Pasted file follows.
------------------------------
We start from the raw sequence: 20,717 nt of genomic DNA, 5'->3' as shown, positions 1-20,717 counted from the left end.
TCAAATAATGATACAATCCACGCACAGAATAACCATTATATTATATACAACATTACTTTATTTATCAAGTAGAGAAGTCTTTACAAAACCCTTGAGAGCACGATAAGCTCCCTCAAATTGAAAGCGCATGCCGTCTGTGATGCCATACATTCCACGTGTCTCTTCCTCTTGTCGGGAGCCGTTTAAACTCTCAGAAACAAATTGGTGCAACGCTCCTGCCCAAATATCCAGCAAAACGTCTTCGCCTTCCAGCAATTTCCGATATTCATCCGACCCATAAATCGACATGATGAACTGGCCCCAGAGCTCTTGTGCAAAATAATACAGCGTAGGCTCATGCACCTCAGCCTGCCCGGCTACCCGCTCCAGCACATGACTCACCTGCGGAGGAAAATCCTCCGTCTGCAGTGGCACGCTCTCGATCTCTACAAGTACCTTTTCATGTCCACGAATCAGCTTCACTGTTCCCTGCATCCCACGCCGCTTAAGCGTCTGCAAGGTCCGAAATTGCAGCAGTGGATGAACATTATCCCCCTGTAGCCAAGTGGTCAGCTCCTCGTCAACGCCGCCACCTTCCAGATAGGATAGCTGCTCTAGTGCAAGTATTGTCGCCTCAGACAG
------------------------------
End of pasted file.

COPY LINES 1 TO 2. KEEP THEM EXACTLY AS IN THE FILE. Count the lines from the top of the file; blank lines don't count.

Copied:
We start from the raw sequence: 20,717 nt of genomic DNA, 5'->3' as shown, positions 1-20,717 counted from the left end.
TCAAATAATGATACAATCCACGCACAGAATAACCATTATATTATATACAACATTACTTTATTTATCAAGTAGAGAAGTCTTTACAAAACCCTTGAGAGCACGATAAGCTCCCTCAAATTGAAAGCGCATGCCGTCTGTGATGCCATACATTCCACGTGTCTCTTCCTCTTGTCGGGAGCCGTTTAAACTCTCAGAAACAAATTGGTGCAACGCTCCTGCCCAAATATCCAGCAAAACGTCTTCGCCTTCCAGCAATTTCCGATATTCATCCGACCCATAAATCGACATGATGAACTGGCCCCAGAGCTCTTGTGCAAAATAATACAGCGTAGGCTCATGCACCTCAGCCTGCCCGGCTACCCGCTCCAGCACATGACTCACCTGCGGAGGAAAATCCTCCGTCTGCAGTGGCACGCTCTCGATCTCTACAAGTACCTTTTCATGTCCACGAATCAGCTTCACTGTTCCCTGCATCCCACGCCGCTTAAGCGTCTGCAAGGTCCGAAATTGCAGCAGTGGATGAACATTATCCCCCTGTAGCCAAGTGGTCAGCTCCTCGTCAACGCCGCCACCTTCCAGATAGGATAGCTGCTCTAGTGCAAGTATTGTCGCCTCAGACAG